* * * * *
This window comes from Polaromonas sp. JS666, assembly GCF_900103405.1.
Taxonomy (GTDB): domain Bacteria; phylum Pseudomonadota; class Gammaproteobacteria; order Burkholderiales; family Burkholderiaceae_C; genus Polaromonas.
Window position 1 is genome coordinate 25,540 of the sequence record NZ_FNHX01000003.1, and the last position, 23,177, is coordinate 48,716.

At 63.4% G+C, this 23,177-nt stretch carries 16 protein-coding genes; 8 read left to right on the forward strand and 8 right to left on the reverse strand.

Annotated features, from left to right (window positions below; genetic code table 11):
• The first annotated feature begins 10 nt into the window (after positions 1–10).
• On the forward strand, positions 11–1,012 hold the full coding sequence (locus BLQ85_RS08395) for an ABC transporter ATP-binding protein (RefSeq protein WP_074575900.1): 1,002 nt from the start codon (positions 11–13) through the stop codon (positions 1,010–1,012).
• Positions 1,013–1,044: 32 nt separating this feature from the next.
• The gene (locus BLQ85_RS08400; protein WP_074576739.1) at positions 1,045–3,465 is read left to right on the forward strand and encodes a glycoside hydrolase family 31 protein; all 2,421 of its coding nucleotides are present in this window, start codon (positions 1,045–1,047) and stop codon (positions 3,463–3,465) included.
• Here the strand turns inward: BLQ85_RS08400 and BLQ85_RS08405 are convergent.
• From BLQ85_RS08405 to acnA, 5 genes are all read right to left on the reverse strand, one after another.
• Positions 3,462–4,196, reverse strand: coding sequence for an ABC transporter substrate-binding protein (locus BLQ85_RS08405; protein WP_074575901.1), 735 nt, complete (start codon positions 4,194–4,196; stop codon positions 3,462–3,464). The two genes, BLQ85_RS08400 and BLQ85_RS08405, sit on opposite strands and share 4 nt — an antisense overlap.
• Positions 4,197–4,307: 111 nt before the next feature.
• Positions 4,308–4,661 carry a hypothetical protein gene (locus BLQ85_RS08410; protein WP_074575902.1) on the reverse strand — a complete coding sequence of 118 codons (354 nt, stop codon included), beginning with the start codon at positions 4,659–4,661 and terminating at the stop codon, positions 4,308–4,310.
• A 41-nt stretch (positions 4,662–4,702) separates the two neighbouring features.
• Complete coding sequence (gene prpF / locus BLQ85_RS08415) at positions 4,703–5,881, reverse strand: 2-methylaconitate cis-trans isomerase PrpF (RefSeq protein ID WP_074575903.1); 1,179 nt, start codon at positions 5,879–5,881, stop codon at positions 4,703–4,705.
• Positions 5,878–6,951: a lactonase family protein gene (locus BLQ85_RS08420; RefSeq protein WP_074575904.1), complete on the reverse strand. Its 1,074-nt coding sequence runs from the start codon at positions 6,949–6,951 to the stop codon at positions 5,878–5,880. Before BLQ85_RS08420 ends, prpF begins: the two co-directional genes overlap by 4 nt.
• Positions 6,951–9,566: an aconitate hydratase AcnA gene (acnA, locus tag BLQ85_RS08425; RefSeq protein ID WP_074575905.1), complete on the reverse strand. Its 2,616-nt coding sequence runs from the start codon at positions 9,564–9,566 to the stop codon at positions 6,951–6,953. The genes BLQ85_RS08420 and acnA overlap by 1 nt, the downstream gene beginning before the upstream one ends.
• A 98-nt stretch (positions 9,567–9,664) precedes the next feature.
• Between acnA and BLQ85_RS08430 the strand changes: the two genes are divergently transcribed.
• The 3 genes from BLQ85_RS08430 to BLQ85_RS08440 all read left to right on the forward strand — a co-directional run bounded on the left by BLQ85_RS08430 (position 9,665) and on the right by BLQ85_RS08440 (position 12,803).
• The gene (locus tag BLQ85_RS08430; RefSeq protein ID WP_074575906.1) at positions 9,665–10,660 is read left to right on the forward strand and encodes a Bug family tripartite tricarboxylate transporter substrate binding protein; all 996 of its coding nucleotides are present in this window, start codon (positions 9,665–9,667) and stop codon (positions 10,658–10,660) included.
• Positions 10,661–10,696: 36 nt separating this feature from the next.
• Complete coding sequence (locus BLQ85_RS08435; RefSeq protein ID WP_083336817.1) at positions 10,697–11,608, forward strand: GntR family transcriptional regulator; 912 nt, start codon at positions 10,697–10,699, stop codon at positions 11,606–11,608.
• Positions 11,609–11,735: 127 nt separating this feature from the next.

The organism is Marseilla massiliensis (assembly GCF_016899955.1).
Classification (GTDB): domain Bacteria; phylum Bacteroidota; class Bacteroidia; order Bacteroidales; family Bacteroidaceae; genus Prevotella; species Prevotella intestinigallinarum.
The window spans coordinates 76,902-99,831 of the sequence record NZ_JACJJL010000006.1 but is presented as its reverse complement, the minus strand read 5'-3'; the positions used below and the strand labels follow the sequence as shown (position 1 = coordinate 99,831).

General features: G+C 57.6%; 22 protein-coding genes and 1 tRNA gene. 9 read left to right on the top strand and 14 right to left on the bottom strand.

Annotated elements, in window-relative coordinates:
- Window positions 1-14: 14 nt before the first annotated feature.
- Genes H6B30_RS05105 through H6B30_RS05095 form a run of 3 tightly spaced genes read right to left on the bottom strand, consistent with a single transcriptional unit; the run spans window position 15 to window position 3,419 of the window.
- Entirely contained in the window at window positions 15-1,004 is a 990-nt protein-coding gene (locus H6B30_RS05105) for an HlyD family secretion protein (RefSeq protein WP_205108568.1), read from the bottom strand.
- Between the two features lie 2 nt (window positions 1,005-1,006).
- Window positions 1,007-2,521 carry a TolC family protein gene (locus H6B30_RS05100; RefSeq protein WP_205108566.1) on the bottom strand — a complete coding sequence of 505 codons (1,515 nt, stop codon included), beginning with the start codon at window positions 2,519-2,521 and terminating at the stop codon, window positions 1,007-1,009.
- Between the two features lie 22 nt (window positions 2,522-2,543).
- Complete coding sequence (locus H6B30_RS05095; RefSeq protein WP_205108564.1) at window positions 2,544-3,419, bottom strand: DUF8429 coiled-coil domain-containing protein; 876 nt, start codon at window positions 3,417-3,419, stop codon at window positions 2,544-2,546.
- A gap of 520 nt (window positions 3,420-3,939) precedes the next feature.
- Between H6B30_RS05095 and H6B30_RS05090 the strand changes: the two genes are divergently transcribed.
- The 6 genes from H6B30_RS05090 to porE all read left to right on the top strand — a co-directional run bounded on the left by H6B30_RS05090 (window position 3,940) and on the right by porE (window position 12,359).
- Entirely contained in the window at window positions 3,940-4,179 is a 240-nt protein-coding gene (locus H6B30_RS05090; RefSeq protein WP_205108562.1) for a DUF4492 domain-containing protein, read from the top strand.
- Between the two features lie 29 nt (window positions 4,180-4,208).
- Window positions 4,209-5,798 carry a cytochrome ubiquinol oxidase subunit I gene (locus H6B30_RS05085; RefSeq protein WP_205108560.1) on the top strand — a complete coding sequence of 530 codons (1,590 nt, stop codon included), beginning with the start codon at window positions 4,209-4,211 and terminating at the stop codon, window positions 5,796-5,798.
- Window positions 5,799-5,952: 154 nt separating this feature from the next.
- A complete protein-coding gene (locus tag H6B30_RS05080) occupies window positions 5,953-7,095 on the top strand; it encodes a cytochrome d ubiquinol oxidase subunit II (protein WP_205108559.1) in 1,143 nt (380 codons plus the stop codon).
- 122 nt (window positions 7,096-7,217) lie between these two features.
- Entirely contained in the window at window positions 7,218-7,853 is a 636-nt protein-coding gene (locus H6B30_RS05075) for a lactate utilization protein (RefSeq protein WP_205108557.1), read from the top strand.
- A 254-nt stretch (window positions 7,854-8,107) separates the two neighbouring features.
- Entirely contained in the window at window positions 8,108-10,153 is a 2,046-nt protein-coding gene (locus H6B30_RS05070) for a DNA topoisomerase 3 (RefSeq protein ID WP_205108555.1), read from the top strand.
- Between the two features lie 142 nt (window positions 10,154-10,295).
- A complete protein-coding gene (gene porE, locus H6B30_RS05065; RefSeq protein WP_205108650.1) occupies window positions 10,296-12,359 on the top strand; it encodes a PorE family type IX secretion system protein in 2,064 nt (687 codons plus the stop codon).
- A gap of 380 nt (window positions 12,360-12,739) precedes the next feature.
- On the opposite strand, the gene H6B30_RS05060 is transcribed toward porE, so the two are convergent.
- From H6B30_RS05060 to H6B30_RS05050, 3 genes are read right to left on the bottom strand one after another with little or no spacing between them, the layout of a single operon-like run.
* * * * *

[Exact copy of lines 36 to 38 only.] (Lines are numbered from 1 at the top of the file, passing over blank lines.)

- Between the two features lie 22 nt (window positions 2,522-2,543).
- Complete coding sequence (locus H6B30_RS05095; RefSeq protein WP_205108564.1) at window positions 2,544-3,419, bottom strand: DUF8429 coiled-coil domain-containing protein; 876 nt, start codon at window positions 3,417-3,419, stop codon at window positions 2,544-2,546.
- A gap of 520 nt (window positions 3,420-3,939) precedes the next feature.